Abe 'to make appeal to Asean'

He seeks enhanced security cooperation, says paper

PRIME Minister Shinzo Abe is expected to use a speech at the Shangri-La Dialogue today to say that Japan is ready to bolster security cooperation with Asean together with its ally, the United States, a Japanese newspaper said.

Mr Abe is the keynote speaker at the opening of the three-day Dialogue in Singapore, an annual forum for top defence officials from the Asia- Pacific.

Enhancing security cooperation with Asean countries is believed to be aimed at keeping in check China's increasingly belligerent maritime presence in the region. China claims sovereignty over the Spratlys and Paracels - two groups of islands in the South China Sea also claimed by a few South-east Asian nations. In particular, tensions have risen of late as China continues to spar with Vietnam and the Philippines over territorial issues.

In the East China Sea, where China is locked in a dispute with Japan over the Diaoyu/Senkaku islands, Mr Abe is expected to declare that Japan will work with its US ally to play a major role in maintaining the security of North-east Asia, the Sankei Shimbun said.

Without naming China, Mr Abe will, in his speech, urge all nations to reject the use of force to change the status quo and stress the importance of following the rule of law, the Sankei added.

At the same time, he will express Japan's readiness to help keep the region free to all air and sea navigation, the Japanese daily said.

As the Dialogue will be attended by defence chiefs from around the region and the US, Mr Abe is also expected to underline Japan's record as a peace-loving nation after World War II and explain his policy of proactive pacifism aimed at making greater contributions to global peace and security.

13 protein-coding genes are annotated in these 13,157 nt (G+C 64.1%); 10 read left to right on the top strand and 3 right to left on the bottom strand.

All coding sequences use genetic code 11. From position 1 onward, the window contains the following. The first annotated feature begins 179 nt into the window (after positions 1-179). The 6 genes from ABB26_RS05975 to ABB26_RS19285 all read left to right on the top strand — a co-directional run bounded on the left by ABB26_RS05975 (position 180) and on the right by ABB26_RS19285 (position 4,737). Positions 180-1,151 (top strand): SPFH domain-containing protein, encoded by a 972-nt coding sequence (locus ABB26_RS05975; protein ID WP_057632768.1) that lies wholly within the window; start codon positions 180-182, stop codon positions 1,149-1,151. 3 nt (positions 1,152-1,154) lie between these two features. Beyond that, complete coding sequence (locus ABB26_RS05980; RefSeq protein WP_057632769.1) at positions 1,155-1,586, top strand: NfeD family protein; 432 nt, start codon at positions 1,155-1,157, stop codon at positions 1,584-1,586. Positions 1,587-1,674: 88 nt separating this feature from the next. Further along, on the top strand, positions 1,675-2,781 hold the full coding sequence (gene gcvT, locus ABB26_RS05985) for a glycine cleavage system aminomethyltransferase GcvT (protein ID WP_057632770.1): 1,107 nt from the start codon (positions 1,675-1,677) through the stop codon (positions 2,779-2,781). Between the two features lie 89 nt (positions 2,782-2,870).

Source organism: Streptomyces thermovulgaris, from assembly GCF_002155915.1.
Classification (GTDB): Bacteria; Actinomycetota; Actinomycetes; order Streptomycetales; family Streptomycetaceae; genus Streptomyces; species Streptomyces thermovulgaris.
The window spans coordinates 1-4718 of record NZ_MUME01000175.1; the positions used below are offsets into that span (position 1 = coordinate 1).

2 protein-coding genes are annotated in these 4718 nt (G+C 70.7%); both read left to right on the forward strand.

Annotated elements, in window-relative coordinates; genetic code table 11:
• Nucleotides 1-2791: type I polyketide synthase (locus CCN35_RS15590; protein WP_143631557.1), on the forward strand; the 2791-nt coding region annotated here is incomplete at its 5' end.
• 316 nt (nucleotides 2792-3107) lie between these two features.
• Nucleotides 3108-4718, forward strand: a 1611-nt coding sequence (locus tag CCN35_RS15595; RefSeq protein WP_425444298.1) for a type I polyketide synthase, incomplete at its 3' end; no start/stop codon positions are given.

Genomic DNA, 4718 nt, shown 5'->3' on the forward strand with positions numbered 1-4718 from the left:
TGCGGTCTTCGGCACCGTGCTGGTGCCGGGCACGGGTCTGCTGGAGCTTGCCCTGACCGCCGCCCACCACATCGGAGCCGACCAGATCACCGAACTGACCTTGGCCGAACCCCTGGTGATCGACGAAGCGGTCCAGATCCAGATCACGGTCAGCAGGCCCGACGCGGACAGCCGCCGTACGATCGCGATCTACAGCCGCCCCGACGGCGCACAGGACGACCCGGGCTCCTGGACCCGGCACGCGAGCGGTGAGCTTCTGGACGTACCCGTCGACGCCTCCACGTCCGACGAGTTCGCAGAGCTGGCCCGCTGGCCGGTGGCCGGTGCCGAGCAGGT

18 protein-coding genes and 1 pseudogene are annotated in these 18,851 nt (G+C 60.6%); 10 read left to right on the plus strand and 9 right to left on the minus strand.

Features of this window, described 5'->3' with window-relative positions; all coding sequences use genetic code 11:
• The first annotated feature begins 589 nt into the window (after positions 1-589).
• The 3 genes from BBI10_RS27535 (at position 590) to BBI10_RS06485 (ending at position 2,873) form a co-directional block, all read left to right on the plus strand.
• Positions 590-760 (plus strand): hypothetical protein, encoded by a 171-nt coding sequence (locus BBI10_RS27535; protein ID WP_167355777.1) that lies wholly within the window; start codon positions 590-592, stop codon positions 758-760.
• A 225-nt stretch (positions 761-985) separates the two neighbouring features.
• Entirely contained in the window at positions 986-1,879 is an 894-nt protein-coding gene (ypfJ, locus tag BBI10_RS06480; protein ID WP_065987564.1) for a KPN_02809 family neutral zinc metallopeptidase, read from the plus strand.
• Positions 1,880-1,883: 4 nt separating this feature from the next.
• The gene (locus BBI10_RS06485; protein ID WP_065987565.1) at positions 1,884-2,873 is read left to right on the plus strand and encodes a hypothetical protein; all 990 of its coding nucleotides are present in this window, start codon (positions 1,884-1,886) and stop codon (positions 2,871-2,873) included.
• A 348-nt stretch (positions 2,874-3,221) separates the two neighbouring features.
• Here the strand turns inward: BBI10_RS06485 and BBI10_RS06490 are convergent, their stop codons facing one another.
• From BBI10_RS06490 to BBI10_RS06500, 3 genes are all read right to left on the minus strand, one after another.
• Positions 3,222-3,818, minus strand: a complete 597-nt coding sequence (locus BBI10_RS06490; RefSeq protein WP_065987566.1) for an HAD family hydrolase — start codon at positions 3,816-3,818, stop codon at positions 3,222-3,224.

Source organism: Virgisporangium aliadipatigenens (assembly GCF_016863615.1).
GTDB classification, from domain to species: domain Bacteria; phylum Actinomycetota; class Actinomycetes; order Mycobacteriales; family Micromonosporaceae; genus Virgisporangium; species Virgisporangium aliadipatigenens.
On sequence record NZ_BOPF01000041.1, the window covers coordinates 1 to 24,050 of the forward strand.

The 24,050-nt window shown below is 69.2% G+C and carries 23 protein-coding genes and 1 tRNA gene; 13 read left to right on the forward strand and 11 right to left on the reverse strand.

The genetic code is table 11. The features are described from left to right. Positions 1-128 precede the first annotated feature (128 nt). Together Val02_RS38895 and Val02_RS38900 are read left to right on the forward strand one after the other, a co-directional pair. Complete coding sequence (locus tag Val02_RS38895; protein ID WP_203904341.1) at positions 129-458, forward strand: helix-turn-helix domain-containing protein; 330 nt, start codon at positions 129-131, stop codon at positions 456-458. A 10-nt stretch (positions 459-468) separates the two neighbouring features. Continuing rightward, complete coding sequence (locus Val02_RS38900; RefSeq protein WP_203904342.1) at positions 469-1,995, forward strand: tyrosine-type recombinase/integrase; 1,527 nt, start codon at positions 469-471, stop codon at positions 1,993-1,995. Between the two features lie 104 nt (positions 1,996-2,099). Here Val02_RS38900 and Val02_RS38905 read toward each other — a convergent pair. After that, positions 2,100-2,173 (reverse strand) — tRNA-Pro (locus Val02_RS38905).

He will also take the opportunity to explain his current efforts to change the constitutional interpretation, so as to give Japan the right to mount joint military operations with the US and potentially with other friendly countries as well.

Asia Report dispute islands special report

In a key foreign policy speech on Wednesday, American President Barack Obama called for "collective action" with US allies instead of going it alone, giving a boost to Mr Abe's bid to allow Japan to engage in collective self-defence.

In issues that do not pose a direct threat to the US, "we must mobilise allies and partners to take collective action", the President added.

Analysts say Mr Obama also appeared to expect US allies to play increased security roles.

Professor Ken Jimbo, a security expert at Keio University, said Mr Obama's speech naturally raises concerns among Japan and America's other Asian allies about their future roles.

These countries, said Prof Jimbo, will be concerned about what each of them will be expected to do to defend its own security interests, and how they should share the security mission with the US.

Earlier this week, Chief Cabinet Secretary Yoshihide Suga expressed the hope that the Shangri-La Dialogue would help to reduce regional tensions.

"Considering the heightening situations in the South China Sea and the East China Sea, we hope that various constructive discussions will take place for the sake of this region's peace and safety."

Yesterday, Beijing hit back at Tokyo's claims of "dangerous" flying near the Diaoyu/Senkaku islands, saying Japanese fighter jets flew recklessly close to a Chinese aircraft last year, AFP said.

Mr Abe's visit to Singapore is his second since July last year. He will call on Prime Minister Lee Hsien Loong tomorrow, Singapore's Ministry of Foreign Affairs said in a statement.